Trust and I have been wrestling for quite some time. It’s been a pretty good fight. Until last week…when trust delivered a solid shot to my heart. I attended a conference where a man who had been adopted through Compassion was interviewed. His story struck clobbered me.

If you’d like to watch, here it is.

I could think of a million reasons why I didn’t need to sponsor a child. They all have to do with my money, my comfort, and my trust in God’s provision. The fact is my family is not rich. We make it, but the $35 a month would hurt. It would pinch things a bit, but do I trust God to provide for my family so much that I’d be willing to put us on the edge a little?

I wrestle with that. I know God doesn’t call me to take part in every organization in the world and save everyone from poverty, disease, etc. But I wonder if I, and most other Christians, have one of two problems:

  1. A Listening Problem – We’re not open to steps God wants us to take in serving others.
  2. A Trusting Problem – Will God take care of my needs, my family, and my stuff if I give all that I am to others?

That second question haunts me. We are part of God’s plan. Think of the abundance He has blessed us with. Are we willing to trust God completely or do we hedge our bets and offer up a few prayers on the world’s behalf? I’ve said this before, but sometimes I’ve wondered if, as I pray for people, does God look down and respond, “That’s why you’re there! That’s why you have the resources you have. Go. Be my hands and feet. Tell others about me through the way you love.”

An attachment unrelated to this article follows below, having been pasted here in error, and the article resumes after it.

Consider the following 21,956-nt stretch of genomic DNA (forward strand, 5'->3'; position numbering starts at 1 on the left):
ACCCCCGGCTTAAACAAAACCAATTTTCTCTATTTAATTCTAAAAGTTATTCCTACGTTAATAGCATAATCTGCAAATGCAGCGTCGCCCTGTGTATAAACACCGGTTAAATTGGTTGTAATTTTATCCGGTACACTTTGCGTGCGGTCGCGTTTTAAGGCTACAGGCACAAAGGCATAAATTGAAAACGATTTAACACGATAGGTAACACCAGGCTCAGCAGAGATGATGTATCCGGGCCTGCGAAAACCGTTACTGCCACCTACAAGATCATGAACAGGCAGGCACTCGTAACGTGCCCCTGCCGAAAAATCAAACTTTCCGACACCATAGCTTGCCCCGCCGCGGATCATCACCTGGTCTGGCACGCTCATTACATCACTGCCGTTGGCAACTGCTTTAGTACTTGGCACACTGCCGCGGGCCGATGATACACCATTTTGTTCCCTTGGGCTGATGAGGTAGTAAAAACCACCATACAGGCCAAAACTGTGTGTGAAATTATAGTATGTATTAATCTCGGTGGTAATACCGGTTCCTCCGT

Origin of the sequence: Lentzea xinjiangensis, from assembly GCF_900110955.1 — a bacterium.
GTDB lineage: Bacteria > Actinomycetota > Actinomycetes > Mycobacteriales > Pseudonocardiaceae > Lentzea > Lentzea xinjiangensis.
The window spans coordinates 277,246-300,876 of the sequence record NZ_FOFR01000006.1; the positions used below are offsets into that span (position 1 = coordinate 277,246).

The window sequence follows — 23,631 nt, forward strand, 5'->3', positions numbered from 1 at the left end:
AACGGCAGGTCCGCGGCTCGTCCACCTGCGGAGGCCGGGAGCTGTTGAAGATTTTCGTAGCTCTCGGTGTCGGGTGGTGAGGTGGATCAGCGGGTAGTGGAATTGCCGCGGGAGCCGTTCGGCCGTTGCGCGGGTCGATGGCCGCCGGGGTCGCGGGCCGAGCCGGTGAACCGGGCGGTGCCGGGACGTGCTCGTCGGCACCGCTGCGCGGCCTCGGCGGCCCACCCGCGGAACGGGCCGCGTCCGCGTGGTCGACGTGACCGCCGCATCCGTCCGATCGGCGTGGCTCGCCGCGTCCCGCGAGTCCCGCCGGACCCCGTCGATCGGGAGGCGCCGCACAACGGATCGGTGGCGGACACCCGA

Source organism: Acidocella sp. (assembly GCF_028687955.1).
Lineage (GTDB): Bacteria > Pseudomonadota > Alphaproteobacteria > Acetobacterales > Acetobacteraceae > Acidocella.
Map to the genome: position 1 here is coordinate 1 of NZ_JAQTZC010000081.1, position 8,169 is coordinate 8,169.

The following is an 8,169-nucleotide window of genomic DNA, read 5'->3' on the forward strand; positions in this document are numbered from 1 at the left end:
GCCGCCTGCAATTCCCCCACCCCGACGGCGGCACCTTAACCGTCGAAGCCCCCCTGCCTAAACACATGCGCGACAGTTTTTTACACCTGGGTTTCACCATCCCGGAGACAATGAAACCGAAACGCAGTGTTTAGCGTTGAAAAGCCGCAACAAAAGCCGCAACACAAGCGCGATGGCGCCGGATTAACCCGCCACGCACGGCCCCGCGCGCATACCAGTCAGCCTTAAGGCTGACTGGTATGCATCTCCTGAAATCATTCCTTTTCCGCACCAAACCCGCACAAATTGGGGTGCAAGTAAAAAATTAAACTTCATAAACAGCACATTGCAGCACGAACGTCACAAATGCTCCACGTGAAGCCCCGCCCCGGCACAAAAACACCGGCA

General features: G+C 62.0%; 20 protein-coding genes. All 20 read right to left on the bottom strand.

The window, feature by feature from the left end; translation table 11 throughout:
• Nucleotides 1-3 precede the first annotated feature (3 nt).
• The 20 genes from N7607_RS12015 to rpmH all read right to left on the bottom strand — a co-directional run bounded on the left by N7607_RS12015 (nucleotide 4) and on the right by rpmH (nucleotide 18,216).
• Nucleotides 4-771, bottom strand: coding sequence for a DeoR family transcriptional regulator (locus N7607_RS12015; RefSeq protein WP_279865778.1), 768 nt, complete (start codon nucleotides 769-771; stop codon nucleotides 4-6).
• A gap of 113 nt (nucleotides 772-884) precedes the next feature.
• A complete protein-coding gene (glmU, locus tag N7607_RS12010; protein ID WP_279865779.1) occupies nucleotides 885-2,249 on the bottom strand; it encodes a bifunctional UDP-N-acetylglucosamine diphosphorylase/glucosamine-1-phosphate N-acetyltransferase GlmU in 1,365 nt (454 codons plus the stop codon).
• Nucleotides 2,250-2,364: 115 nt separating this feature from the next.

Will we trust? Is our God big enough to place our lives, security, and possessions in his hands? Are we willing to lay everything down?

How can you Become Last today?


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One Note in a Beautiful Symphony

One of the greatest tragedies to befall a man is the belief that what he does is irrelevant. The more meaningless life becomes in his head, the quicker his life will mirror the belief. For me, one of the greatest paradoxes of life is the knowledge of how small we are in the universe, but how significant even the smallest of our actions can be. This video can give you a glimpse of the magnitude of the universe.

We may just be a tiny dot in the grand scheme of things, but we have a part in the play. In fact, even the action we believe to be the most insignificant can be life changing or world altering. Two of my previous blogs come to mind:

  • Your Small is Someone’s Large – This was my reaction to Vitamin Angels’ guest post. They wrote how: It costs Vitamin Angels just 25 cents per child per year to provide vitamin A and antiparasitic medicine to children in need. That means that for $1, you can provide a child under 5 with enough vitamin A for the four most vulnerable years of their life. Tiny contribution. Life changing consequences.